I’m new to cake making.  In fact I’ve only made four so far; a lemon drizzle cake, a chocolate cake, a Molly cake and, today, a Christmas cake.  I don’t have a plausible excuse for becoming a cake maker so late in life.  I’m afraid it’s a classic case of learnt helplessness.  My late mother made cakes and somehow it never dawned on me to have a go myself.  My wife has always made cakes and, once again, this lulled me into a career of non-cake making.  I know, I know…….mollycoddled, pathetic, indefensible.

Never mind, I’ve got there at last!

 I assumed, arrogantly, that making cakes was a matter of slavishly following the recipe.  That’s what Mary Berry says in the introduction to her book, Simple Cakes.  ‘There is no mystique about making cakes.  You simply need to follow a good, sound recipe meticulously’.   However, the four recipes, upon which I have been totally dependent, have assumed a level of knowledge that has laid bare my ignorance.   Here are a few examples:

In all four recipes the first step is an instruction to preheat the oven.  This obviously assumes that I’m only going to take 15 minutes or so preparing all the ingredients.  Absurd.  The oven would be in meltdown and looking remarkably like a Salvia Dali painting by the time I’m ready to put anything in it.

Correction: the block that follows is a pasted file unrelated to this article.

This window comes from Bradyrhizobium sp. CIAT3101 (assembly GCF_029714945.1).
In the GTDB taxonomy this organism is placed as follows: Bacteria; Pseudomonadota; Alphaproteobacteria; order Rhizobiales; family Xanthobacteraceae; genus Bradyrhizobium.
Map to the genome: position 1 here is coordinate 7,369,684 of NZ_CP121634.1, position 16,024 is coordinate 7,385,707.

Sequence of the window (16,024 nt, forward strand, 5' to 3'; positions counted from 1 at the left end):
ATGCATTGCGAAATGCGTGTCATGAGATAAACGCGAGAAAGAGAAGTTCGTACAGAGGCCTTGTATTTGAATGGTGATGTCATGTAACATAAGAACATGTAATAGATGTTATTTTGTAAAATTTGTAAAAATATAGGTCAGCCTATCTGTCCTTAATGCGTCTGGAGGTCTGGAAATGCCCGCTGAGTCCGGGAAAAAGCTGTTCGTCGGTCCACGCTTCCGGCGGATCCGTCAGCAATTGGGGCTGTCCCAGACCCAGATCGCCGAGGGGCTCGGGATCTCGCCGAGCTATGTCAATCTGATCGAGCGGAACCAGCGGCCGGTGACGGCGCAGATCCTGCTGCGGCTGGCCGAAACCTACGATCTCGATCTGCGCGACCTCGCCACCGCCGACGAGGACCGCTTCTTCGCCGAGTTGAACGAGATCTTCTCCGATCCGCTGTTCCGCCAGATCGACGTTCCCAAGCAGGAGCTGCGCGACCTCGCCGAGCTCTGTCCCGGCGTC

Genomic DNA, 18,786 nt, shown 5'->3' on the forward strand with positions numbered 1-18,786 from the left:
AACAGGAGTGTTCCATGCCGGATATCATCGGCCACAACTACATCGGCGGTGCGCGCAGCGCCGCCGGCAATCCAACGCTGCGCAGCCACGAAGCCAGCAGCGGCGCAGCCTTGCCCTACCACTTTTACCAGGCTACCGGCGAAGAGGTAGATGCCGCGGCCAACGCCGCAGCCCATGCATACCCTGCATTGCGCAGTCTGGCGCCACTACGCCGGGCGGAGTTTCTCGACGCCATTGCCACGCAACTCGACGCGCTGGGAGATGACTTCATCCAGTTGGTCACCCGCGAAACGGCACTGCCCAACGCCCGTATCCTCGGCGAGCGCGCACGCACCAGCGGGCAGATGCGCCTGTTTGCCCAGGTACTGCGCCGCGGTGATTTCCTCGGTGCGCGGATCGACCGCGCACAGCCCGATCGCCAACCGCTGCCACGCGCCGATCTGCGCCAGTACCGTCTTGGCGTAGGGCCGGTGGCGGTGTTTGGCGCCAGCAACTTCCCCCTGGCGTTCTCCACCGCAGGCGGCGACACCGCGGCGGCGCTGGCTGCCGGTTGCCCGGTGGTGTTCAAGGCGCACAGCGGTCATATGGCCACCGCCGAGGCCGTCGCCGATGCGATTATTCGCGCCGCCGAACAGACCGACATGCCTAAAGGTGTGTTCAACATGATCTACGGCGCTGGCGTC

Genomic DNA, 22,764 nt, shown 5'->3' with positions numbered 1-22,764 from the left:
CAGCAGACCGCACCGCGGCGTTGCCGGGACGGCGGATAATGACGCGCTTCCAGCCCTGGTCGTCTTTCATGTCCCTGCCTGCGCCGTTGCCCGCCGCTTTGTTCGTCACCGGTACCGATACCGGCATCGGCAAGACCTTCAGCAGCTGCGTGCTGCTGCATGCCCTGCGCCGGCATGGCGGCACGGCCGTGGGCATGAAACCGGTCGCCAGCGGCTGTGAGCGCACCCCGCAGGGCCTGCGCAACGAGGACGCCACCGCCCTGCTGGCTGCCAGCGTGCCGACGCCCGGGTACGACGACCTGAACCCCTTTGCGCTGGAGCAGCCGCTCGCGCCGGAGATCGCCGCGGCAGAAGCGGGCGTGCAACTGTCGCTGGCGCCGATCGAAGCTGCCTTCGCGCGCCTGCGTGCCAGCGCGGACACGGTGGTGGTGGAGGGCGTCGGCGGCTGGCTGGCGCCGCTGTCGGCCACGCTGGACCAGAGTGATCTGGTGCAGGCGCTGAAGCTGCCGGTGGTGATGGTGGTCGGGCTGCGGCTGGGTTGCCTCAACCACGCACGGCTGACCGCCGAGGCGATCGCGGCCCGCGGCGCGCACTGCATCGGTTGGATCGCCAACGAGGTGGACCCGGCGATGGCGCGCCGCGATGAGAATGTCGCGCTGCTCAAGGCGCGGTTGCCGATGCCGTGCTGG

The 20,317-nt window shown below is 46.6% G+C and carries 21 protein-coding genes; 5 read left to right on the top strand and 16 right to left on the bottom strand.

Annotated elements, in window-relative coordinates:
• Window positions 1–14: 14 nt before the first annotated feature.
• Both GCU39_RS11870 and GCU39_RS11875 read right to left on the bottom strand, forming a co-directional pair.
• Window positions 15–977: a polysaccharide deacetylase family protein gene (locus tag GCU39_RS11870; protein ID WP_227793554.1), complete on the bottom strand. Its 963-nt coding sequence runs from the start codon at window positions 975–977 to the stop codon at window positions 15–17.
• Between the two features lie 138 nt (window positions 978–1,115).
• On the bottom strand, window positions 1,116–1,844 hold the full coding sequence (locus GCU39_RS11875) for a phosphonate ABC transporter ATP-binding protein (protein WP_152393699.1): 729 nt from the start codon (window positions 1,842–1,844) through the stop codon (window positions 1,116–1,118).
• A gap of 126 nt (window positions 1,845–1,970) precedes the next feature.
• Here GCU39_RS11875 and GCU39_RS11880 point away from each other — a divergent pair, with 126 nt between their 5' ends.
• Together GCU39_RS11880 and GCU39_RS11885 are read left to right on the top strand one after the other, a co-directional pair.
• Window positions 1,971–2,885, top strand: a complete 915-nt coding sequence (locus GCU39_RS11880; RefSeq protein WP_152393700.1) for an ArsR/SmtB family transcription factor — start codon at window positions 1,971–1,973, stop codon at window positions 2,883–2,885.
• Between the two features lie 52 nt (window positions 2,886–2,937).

Step 2 of my Christmas cake recipe was all about lining the cake tin with baking parchment.   A nightmare!  The default position for baking parchment is to be tightly wound round a cardboard tube.  My parchment had obviously been slumbering in this position for years.  Despite greasing the inside of the cake tin with lashings of butter, the parchment kept returning to a foetal position.   Making a ‘lid’ out of a double layer of parchment, with  20p sized hole in the centre to allow steam to escape, that would not touch the surface of the cake mixture (not that there was a mixture to be touched yet) was another mystery.

Step 4 (I managed step 3 without mishap) of my Christmas cake recipe said, ‘Add the eggs one at a time’.  The recipe required three eggs but I couldn’t understand why it was necessary to urge me to add them ‘one at a time’.  I could only assume that accomplished cake makers habitually add eggs simultaneously and on this occasion had to be warned to kerb their enthusiasm.   (I have since discovered that the instruction meant that each egg was supposed to be mixed in before the next one was added.) 

Steps 5 and 6 required me to fold things into the mix.  Fold?  This is what I do to pieces of paper not to flour, fruit, almonds and the like.  I just added everything hoping that adding was a close relative of folding.    

Finally, step 8. ‘Remove the cake from the tin and place on a wire rack to cool completely’.  This bland instruction fails to indicate the high level of juggling skills required to get the cake out of the tin in one piece and to free it from the wretched baking parchment (only slightly more docile after four hours in the oven; stubborn stuff baking parchment).

Ah well, live and learn. 

PS  The cake looks fine but has yet to be tasted.     


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